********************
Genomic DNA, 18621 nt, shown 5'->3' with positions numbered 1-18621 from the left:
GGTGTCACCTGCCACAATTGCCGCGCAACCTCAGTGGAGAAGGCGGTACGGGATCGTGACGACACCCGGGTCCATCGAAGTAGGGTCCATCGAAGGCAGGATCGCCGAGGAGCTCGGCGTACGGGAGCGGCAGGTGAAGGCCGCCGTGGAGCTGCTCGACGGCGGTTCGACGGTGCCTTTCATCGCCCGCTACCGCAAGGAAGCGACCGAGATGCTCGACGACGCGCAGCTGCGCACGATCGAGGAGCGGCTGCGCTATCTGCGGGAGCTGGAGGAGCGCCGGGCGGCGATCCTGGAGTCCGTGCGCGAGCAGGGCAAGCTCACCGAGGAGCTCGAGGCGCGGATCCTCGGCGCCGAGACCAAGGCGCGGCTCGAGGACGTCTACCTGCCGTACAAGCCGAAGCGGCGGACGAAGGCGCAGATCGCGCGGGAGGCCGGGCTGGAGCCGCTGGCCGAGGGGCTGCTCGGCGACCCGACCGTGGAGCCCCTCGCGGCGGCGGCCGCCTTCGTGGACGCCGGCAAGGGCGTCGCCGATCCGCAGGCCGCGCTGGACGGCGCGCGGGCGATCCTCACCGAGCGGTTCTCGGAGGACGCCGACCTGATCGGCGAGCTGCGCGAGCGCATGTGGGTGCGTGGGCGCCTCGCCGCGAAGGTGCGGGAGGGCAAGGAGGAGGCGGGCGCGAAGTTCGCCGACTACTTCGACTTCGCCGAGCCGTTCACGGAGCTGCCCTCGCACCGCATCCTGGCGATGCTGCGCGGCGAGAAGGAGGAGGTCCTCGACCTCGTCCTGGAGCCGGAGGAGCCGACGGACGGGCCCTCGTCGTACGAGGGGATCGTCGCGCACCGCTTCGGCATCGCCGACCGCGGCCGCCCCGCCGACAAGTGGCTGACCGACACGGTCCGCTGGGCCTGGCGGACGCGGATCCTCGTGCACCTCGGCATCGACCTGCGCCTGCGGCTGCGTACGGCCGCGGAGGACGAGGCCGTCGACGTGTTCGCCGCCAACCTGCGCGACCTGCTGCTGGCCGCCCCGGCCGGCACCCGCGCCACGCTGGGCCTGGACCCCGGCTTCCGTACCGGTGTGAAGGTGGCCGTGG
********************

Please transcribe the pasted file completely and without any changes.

Genomic DNA, 18621 nt, shown 5'->3' with positions numbered 1-18621 from the left:
GGTGTCACCTGCCACAATTGCCGCGCAACCTCAGTGGAGAAGGCGGTACGGGATCGTGACGACACCCGGGTCCATCGAAGTAGGGTCCATCGAAGGCAGGATCGCCGAGGAGCTCGGCGTACGGGAGCGGCAGGTGAAGGCCGCCGTGGAGCTGCTCGACGGCGGTTCGACGGTGCCTTTCATCGCCCGCTACCGCAAGGAAGCGACCGAGATGCTCGACGACGCGCAGCTGCGCACGATCGAGGAGCGGCTGCGCTATCTGCGGGAGCTGGAGGAGCGCCGGGCGGCGATCCTGGAGTCCGTGCGCGAGCAGGGCAAGCTCACCGAGGAGCTCGAGGCGCGGATCCTCGGCGCCGAGACCAAGGCGCGGCTCGAGGACGTCTACCTGCCGTACAAGCCGAAGCGGCGGACGAAGGCGCAGATCGCGCGGGAGGCCGGGCTGGAGCCGCTGGCCGAGGGGCTGCTCGGCGACCCGACCGTGGAGCCCCTCGCGGCGGCGGCCGCCTTCGTGGACGCCGGCAAGGGCGTCGCCGATCCGCAGGCCGCGCTGGACGGCGCGCGGGCGATCCTCACCGAGCGGTTCTCGGAGGACGCCGACCTGATCGGCGAGCTGCGCGAGCGCATGTGGGTGCGTGGGCGCCTCGCCGCGAAGGTGCGGGAGGGCAAGGAGGAGGCGGGCGCGAAGTTCGCCGACTACTTCGACTTCGCCGAGCCGTTCACGGAGCTGCCCTCGCACCGCATCCTGGCGATGCTGCGCGGCGAGAAGGAGGAGGTCCTCGACCTCGTCCTGGAGCCGGAGGAGCCGACGGACGGGCCCTCGTCGTACGAGGGGATCGTCGCGCACCGCTTCGGCATCGCCGACCGCGGCCGCCCCGCCGACAAGTGGCTGACCGACACGGTCCGCTGGGCCTGGCGGACGCGGATCCTCGTGCACCTCGGCATCGACCTGCGCCTGCGGCTGCGTACGGCCGCGGAGGACGAGGCCGTCGACGTGTTCGCCGCCAACCTGCGCGACCTGCTGCTGGCCGCCCCGGCCGGCACCCGCGCCACGCTGGGCCTGGACCCCGGCTTCCGTACCGGTGTGAAGGTGGCCGTGG